How to cope when friends pressurise you to eat

We are a competitive species
Human beings are very social animals with a keen sense of social hierarchy. We constantly gauge our own status in relation to other people during social interactions, often unconsciously. We like to feel similar enough to other people to know we are playing the game correctly, but also like to feel better than others to know we are higher in the pecking order. We dislike situations in which we feel inferior.
In the modern Western world, being thin and eating less are attributes associated with higher status while being overweight and eating more are associated with lower status. It is easy to feel that by eating food when someone else is declining food, you are sliding down the social scale bite by bite. It therefore reassures people to have company eating as it puts the two of you on a level at that moment. If one of you changes the script and eats less, it can feel threatening to the other person. If you don’t change the script, neither of you will lose weight.

I feel under pressure from other people to stay overweight
Pressure from other people not to lose weight can occur. For example if your partner doesn’t want you to lose weight or you feel that you have to stay overweight to fit in to your family or social circle or that others will envy you if you lose weight. If people who are important to you are going to be upset by you losing weight, then losing weight is a potential minefield. In advance of starting to lose weight, work out why they don’t want you to lose weight. Then decide what to do about that issue.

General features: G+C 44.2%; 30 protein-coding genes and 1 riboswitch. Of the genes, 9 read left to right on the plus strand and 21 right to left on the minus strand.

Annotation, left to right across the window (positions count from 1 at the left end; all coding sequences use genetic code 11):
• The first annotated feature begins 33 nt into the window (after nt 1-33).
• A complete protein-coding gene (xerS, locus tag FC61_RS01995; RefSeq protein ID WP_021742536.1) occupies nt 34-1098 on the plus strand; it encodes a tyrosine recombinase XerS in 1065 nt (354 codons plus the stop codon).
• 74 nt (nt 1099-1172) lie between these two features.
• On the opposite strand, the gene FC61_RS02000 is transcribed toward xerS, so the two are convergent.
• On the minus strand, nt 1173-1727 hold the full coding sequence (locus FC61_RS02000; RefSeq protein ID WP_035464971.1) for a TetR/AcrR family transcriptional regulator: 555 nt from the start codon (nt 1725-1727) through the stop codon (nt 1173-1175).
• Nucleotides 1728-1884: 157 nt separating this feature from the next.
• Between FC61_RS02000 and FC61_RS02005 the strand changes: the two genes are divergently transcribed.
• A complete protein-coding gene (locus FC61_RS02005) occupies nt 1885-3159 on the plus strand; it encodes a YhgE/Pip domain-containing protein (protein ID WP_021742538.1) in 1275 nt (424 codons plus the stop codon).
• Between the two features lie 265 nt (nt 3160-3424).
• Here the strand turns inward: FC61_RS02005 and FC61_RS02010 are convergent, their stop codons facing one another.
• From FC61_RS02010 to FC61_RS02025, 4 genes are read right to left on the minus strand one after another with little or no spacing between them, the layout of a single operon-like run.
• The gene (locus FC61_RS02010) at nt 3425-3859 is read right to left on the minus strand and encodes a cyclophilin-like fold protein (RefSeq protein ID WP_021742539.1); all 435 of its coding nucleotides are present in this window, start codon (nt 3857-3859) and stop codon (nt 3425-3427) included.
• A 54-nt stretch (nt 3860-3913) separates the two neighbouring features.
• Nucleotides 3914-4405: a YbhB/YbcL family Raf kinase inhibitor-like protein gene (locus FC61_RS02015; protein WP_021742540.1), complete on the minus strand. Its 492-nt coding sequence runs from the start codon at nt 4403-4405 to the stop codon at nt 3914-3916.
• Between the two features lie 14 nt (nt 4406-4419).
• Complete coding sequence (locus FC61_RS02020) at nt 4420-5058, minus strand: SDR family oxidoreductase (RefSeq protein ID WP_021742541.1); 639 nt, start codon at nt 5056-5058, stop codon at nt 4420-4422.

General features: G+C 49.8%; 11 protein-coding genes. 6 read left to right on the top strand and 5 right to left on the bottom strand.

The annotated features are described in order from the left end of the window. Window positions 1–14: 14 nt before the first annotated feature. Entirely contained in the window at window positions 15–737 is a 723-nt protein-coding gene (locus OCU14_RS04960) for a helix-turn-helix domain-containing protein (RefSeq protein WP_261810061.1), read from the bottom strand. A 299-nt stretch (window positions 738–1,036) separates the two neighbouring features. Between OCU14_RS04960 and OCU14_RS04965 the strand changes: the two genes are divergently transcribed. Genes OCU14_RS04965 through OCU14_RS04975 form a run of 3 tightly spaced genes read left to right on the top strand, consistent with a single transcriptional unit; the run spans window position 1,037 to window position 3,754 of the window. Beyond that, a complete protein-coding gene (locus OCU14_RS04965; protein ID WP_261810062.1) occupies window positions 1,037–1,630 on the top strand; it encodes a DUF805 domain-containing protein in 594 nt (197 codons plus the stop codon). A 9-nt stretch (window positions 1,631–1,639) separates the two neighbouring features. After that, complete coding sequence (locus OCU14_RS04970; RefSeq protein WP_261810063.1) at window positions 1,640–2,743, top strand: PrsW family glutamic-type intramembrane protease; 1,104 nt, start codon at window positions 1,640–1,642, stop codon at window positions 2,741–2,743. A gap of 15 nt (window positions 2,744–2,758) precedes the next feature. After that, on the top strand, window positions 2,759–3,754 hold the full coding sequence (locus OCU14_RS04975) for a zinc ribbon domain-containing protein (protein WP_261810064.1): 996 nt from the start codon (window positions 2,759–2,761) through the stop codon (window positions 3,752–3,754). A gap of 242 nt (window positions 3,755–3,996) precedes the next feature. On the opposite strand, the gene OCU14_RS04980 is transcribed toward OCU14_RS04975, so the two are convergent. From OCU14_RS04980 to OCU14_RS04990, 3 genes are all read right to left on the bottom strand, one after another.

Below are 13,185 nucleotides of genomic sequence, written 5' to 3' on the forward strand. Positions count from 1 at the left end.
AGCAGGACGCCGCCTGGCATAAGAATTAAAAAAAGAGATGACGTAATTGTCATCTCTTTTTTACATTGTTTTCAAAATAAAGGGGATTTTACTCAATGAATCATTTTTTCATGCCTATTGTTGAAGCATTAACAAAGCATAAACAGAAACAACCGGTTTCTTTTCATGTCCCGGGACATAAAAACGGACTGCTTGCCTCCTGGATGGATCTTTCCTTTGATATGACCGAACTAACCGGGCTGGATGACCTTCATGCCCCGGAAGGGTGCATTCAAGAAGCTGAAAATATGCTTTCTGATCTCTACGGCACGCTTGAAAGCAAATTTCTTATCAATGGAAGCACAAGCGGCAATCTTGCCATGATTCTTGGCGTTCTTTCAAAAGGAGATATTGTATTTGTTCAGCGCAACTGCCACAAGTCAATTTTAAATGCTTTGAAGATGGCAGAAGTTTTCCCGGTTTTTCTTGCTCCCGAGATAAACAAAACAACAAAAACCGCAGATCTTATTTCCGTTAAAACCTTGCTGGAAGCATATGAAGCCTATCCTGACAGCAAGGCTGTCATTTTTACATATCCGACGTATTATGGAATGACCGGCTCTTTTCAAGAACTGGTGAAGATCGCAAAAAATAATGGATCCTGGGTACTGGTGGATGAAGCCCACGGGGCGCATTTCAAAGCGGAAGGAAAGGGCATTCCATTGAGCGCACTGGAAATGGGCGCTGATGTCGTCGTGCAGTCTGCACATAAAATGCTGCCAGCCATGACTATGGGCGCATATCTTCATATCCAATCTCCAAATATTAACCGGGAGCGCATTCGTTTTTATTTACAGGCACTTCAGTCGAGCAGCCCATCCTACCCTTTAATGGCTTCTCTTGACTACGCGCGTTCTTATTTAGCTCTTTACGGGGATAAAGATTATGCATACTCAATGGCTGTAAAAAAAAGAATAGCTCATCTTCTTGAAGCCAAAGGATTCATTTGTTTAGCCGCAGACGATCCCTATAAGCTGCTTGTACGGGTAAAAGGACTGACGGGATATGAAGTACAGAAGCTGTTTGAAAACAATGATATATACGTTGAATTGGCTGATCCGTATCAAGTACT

The likely reasons for others not wanting you to lose weight are

a) They fear something else changing
Eg you’ll leave them or the group identity will be threatened.
If you think this is the issue, then take your weight loss in gradual steps and see how it goes. Those close to you may need to see that other things don’t change as the weight falls. They need time to adjust to your new weight, just as you do.

b) They have feelings of inadequacy in comparison to you.
The other people will have to do their own work on this. They could use Appetite Retraining and take their own steps to changing their unhelpful eating patterns for good.

c) They have feelings of envy
Envy is the feeling we get when someone else has something we want but don’t have. Envy makes us want to destroy that thing for the other person as it is too painful to see them with it. Fear of others’ envy can prevent us reaching our potential in life. Notice that launching into trying to lose weight while you are afraid of provoking envy means that as you are successful, you will get scared. You may want to recruit help with this, either by confiding in a non-envious friend or relative to help you with these feelings as they emerge or by finding a therapist. If someone can help you with those fearful feelings as you successfully lose weight, you can work out how your relationship with the person who envies you can change. If it can’t change, you need to decide whether weight loss is worth the impact on your relationships with them.

Other people put pressure on me to have more food and drink than I want either when I eat with them or at a social occasion
When you find yourself under pressure from others to eat more, the issue you are confronted with is separateness and autonomy. Others may want you to put food into your mouth to help them feel better. If you don’t respond to this pressure by eating, their own lack of self-control may be exposed.
If this is happening to you, to lose weight you will need to move beyond merging with the crowd. You will need to use your own judgement about your own hunger/ fullness based on the Appetite Pendulum. Losing weight will involve shifting from using external triggers for eating, including other people’s pressure, towards using internal signals. You can still eat with people, go out for meals and so on. But you won’t eat as much as you used to and you won’t eat when you’re not hungry, usually. On the other hand, there may be times when you choose to eat dessert and they don’t.

If you want help with learning how to eat in tune with your body, see the Work With Me page

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